Justice Joseph Santorelli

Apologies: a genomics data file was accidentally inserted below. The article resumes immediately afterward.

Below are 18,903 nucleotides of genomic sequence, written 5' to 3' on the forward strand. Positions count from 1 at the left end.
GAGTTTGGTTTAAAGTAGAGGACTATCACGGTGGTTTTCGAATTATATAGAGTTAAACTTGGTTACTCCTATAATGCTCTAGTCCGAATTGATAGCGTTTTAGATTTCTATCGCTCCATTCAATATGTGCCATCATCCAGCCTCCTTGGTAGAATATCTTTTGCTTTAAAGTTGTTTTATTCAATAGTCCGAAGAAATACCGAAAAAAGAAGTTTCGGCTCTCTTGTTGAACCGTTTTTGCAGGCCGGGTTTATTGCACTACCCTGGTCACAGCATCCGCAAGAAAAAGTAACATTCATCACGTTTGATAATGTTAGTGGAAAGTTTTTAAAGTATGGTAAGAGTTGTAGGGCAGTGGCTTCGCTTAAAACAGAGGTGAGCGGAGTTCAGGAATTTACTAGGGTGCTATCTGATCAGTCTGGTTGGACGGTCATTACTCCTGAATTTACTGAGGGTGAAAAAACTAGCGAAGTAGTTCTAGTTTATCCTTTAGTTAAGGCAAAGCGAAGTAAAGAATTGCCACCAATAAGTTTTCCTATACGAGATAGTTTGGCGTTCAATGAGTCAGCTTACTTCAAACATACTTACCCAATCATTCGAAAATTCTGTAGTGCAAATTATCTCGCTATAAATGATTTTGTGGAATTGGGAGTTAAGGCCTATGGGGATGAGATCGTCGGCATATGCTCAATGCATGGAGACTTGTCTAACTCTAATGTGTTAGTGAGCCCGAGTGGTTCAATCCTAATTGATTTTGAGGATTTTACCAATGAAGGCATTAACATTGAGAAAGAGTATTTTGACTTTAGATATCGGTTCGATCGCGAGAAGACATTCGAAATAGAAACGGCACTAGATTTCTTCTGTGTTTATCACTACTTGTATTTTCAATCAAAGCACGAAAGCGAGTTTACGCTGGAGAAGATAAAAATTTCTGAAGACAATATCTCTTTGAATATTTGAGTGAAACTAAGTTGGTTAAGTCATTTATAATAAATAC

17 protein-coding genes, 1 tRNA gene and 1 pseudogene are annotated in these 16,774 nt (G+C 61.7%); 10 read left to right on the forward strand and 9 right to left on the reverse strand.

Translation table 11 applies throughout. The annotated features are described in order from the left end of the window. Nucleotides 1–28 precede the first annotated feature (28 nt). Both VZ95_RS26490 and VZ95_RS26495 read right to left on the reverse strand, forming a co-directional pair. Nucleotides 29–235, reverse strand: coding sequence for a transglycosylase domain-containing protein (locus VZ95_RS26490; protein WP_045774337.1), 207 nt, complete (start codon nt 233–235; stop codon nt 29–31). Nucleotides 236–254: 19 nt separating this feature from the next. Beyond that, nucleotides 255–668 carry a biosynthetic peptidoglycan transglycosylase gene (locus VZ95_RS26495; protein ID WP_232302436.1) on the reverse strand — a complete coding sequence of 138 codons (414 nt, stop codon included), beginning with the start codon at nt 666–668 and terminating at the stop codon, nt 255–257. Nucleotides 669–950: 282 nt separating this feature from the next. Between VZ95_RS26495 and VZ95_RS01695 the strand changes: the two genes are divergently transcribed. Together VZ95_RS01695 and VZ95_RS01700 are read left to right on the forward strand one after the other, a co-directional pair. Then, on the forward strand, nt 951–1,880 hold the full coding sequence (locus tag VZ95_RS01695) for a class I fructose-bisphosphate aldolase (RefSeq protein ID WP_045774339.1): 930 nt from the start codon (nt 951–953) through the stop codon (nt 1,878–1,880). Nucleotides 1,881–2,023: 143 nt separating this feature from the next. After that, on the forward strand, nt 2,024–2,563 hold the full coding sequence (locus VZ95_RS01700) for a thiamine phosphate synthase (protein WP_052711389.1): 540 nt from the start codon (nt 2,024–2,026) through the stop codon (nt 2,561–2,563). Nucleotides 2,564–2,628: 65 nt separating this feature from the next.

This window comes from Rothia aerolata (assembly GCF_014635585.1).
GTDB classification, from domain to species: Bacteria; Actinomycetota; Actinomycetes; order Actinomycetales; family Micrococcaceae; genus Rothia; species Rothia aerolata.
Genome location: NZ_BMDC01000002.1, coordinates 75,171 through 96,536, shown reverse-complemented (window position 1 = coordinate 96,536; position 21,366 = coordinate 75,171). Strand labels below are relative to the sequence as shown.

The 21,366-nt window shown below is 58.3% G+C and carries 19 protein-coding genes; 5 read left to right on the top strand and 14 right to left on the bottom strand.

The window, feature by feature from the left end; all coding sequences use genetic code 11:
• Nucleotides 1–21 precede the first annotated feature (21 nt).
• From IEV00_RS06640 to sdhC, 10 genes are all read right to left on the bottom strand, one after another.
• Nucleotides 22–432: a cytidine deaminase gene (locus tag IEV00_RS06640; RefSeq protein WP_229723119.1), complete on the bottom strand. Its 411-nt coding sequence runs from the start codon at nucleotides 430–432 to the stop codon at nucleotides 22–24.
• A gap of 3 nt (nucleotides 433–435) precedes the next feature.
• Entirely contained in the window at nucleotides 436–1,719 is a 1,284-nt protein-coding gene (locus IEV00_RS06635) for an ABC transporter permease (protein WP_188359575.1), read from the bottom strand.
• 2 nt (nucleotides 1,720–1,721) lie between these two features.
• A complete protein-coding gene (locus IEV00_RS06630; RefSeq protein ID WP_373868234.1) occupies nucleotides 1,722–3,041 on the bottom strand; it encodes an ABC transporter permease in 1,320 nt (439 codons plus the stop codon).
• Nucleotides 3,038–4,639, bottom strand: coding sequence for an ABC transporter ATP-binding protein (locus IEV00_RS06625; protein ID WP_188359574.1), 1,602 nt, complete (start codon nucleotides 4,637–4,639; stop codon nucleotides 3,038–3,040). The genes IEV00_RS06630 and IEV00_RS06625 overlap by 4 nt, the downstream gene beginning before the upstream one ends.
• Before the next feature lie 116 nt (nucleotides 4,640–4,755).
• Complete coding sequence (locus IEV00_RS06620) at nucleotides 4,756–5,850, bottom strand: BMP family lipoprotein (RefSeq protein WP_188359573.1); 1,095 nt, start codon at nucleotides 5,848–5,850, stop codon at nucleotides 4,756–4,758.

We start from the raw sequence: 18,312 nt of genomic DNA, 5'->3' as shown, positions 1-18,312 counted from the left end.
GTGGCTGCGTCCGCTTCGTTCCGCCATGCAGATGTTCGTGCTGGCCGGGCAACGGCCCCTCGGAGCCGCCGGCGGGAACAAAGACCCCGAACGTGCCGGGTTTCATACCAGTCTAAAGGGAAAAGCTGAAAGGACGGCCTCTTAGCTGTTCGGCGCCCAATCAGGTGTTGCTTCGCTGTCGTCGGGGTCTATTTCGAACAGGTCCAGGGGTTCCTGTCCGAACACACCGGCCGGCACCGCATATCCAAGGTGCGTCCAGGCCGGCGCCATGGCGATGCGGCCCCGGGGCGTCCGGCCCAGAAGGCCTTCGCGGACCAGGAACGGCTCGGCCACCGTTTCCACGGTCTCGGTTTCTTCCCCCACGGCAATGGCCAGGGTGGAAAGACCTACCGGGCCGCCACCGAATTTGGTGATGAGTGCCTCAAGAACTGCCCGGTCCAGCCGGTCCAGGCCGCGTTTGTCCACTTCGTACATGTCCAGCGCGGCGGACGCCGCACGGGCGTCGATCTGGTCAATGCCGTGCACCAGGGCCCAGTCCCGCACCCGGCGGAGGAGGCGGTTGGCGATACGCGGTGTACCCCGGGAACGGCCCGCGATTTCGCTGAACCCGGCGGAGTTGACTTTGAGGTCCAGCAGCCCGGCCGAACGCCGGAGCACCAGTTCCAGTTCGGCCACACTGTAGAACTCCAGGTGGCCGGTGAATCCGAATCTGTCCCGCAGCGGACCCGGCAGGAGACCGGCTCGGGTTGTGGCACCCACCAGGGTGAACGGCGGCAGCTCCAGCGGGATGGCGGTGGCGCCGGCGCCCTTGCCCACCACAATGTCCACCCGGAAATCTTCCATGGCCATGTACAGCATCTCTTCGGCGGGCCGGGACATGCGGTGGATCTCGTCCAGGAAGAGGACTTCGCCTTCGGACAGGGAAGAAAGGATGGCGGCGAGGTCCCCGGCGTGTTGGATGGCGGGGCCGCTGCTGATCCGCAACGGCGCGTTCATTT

Ahmed sought to recover damages related to a loan modification agreement he entered into with Carrington Mortgage, alleging, among other things, breach of contract and misrepresentation and fraud. Carrington moved for summary judgment dismissing the complaint, while Ahmed moved for summary judgment in his favor arguing Carrington breached the parties’ loan modification agreement by failing to pay property taxes of the secured property. The court found Carrington failed to show its prima facie entitlement to summary judgment dismissing the first cause of action for contract breach. It noted the 2009 loan modification agreement constituted a contract and Ahmed performed, but Carrington failed to timely pay the owed real estate taxes on the secured property under the express terms of the modification agreement. The court found Ahmed established Carrington breached the modification agreement entitling him to summary judgment as to liability based on Carrington’s failure to timely pay real estate taxes on the secured property, and charging late fees and interest on payments it agreed were current. Yet, it ruled Ahmed failed to plead a breach of duty separate and apart from, or in addition to the breach of contract, thus, dismissed the misrepresentation and fraud claims.